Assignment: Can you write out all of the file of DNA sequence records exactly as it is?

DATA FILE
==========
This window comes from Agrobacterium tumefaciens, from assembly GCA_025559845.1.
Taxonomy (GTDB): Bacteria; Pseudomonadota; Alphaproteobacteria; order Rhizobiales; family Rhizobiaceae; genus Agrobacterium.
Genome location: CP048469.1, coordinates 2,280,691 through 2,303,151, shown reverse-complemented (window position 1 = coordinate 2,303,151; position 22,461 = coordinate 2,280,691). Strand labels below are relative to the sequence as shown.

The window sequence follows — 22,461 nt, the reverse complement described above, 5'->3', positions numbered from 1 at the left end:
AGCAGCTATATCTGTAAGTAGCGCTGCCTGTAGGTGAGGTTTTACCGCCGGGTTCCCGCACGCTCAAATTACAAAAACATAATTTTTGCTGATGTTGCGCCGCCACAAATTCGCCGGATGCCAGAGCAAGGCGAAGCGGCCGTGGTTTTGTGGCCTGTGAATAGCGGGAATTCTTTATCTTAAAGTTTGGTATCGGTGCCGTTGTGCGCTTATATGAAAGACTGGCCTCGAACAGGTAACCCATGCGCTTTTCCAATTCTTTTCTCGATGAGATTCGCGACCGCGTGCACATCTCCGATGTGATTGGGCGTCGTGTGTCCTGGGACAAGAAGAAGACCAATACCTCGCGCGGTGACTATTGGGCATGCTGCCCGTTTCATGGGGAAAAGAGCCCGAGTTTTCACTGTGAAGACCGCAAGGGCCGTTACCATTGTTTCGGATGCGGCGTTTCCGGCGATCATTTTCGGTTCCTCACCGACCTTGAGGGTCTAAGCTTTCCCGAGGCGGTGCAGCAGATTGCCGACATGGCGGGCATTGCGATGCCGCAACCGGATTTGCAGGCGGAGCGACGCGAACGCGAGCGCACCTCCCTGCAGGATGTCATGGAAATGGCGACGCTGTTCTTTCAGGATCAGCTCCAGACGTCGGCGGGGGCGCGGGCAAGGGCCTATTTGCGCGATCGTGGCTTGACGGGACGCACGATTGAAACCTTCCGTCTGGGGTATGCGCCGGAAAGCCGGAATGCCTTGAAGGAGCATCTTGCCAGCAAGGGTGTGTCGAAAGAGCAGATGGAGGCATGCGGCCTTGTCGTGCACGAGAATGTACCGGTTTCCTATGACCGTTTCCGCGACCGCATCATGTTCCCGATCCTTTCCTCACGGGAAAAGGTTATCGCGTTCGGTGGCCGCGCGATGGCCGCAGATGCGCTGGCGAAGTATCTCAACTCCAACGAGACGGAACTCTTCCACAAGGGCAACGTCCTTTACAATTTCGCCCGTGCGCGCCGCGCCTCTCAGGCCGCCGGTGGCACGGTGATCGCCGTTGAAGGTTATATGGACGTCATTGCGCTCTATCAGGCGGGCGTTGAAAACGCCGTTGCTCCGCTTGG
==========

This window comes from Agrobacterium tumefaciens, from assembly GCA_025559845.1.
Taxonomy (GTDB): Bacteria; Pseudomonadota; Alphaproteobacteria; order Rhizobiales; family Rhizobiaceae; genus Agrobacterium.
Genome location: CP048469.1, coordinates 2,280,691 through 2,303,151, shown reverse-complemented (window position 1 = coordinate 2,303,151; position 22,461 = coordinate 2,280,691). Strand labels below are relative to the sequence as shown.

The window sequence follows — 22,461 nt, the reverse complement described above, 5'->3', positions numbered from 1 at the left end:
AGCAGCTATATCTGTAAGTAGCGCTGCCTGTAGGTGAGGTTTTACCGCCGGGTTCCCGCACGCTCAAATTACAAAAACATAATTTTTGCTGATGTTGCGCCGCCACAAATTCGCCGGATGCCAGAGCAAGGCGAAGCGGCCGTGGTTTTGTGGCCTGTGAATAGCGGGAATTCTTTATCTTAAAGTTTGGTATCGGTGCCGTTGTGCGCTTATATGAAAGACTGGCCTCGAACAGGTAACCCATGCGCTTTTCCAATTCTTTTCTCGATGAGATTCGCGACCGCGTGCACATCTCCGATGTGATTGGGCGTCGTGTGTCCTGGGACAAGAAGAAGACCAATACCTCGCGCGGTGACTATTGGGCATGCTGCCCGTTTCATGGGGAAAAGAGCCCGAGTTTTCACTGTGAAGACCGCAAGGGCCGTTACCATTGTTTCGGATGCGGCGTTTCCGGCGATCATTTTCGGTTCCTCACCGACCTTGAGGGTCTAAGCTTTCCCGAGGCGGTGCAGCAGATTGCCGACATGGCGGGCATTGCGATGCCGCAACCGGATTTGCAGGCGGAGCGACGCGAACGCGAGCGCACCTCCCTGCAGGATGTCATGGAAATGGCGACGCTGTTCTTTCAGGATCAGCTCCAGACGTCGGCGGGGGCGCGGGCAAGGGCCTATTTGCGCGATCGTGGCTTGACGGGACGCACGATTGAAACCTTCCGTCTGGGGTATGCGCCGGAAAGCCGGAATGCCTTGAAGGAGCATCTTGCCAGCAAGGGTGTGTCGAAAGAGCAGATGGAGGCATGCGGCCTTGTCGTGCACGAGAATGTACCGGTTTCCTATGACCGTTTCCGCGACCGCATCATGTTCCCGATCCTTTCCTCACGGGAAAAGGTTATCGCGTTCGGTGGCCGCGCGATGGCCGCAGATGCGCTGGCGAAGTATCTCAACTCCAACGAGACGGAACTCTTCCACAAGGGCAACGTCCTTTACAATTTCGCCCGTGCGCGCCGCGCCTCTCAGGCCGCCGGTGGCACGGTGATCGCCGTTGAAGGTTATATGGACGTCATTGCGCTCTATCAGGCGGGCGTTGAAAACGCCGTTGCTCCGCTTGG